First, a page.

Children of Lebanon: happy little men without a childhood

For most children work is in the distant future, but that's not the case in Lebanon, the country that has the highest number of working teenagers in the world.

Poverty in Palestinian refugee camps outside Tripoli pushes children as young as 10 years old to get up early in the morning and get to whatever work they could find, like in auto-repair or blacksmith's workshops. Their families simply cannot afford them not to work.

“My parents say: learn the trade and then you can open your own shop,” says 10-year-old Abdel, already hard at work early in the morning. Abdel spends his days underneath a car and believes he is no good for school.

Helping out in the car shop, he works 10 hour days, 6 days a week, making $10 a week, and bringing home all he makes.

“I get paid every Friday, so far so good,” Abdel says.

This is not average family help Americans or Europeans are used to, it is full time child labour for $0.17 an hour. Although illegal, it is incredibly popular across the Middle East. There are hundred of children across Lebanon working in car shops like Abdel does, while the authorities have turned the blind eye.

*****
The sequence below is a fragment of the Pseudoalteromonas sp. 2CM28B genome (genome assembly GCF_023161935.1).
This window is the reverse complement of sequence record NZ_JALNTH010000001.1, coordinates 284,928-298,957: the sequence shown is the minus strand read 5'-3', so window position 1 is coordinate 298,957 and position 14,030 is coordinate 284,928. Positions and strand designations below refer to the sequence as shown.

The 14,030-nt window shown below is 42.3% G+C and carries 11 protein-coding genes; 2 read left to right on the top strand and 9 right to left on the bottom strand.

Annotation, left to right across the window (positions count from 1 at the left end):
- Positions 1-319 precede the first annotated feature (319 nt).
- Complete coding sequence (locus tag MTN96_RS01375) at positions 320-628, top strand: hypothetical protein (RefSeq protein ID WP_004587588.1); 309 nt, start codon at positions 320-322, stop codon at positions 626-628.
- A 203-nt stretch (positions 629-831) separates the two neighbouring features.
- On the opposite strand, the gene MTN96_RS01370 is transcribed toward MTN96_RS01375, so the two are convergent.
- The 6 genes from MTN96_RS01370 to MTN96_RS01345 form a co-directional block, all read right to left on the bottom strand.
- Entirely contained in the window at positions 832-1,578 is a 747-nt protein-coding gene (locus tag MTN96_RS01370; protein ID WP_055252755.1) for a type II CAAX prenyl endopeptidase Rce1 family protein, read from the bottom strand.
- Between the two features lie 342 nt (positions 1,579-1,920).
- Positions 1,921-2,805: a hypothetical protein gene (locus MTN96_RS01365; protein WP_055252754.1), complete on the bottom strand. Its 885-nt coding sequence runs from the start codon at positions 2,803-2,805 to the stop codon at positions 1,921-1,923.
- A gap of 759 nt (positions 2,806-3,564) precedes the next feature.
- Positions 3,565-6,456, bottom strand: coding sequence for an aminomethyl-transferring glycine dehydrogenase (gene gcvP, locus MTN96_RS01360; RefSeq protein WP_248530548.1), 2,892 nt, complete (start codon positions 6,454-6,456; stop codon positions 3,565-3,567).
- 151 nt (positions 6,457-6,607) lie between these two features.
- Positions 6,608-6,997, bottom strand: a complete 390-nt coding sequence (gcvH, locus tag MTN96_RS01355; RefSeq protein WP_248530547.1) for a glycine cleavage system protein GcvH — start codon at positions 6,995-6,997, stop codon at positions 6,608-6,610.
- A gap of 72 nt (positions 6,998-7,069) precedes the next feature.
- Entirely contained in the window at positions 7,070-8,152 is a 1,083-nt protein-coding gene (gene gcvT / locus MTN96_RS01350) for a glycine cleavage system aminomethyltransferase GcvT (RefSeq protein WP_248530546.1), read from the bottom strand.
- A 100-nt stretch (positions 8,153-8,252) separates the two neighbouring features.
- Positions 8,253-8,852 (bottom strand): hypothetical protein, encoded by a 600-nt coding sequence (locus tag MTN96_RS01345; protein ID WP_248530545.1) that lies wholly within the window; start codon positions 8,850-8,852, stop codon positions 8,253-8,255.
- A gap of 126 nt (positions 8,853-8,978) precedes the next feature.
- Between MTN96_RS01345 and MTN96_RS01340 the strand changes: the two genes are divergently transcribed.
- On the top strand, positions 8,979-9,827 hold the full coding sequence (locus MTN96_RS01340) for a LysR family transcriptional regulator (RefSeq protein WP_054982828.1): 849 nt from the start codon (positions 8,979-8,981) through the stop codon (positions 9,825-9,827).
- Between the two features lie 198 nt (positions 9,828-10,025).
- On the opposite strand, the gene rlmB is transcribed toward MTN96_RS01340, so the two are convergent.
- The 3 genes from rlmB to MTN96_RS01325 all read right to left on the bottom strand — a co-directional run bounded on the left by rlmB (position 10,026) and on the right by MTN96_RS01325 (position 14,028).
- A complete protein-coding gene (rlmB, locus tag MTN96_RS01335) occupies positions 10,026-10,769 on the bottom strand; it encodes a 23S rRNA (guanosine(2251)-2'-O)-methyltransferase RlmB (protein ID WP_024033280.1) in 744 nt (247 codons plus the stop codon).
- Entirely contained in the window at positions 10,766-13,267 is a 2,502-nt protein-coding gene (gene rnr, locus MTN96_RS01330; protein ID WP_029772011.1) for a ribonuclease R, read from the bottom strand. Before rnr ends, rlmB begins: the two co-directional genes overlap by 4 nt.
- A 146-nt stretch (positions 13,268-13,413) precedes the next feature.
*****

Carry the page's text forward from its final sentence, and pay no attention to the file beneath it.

Lebanon signed the International Labour Organization convention on child labour in 2001, but has been unable to implement it due to a lack of resources, leaving children like Abdel completely on their own.

“We are talking about chemical hazards because children are working with some chemicals like the grease, various thinners and benzene – all of these things. Children, because of their small size, could be asked to squeeze in smaller compartments and confined spaces to do one task or the other,” explains Iman Nuwayhid of American University of Beirut. “The hazards are many, and if adult workers are exposed to them than I expect that children are also exposed to them.”

But the risks are quickly forgotten because in a refugee camp any job is better than nothing. That is why Abdel is considered luckier than most. Some say work is what keeps youngsters like him off the streets and away from crime.

“I started working at his age,” says Abdel’s boss Ahmad Kholeir, “he could have been abandoned and roam the streets, while here he is helpful and learning a craft.”

Abdel says the mechanics treat him as an equal. He carries out his chores with pride and even joy. But his story is an exception among underground underage workforce.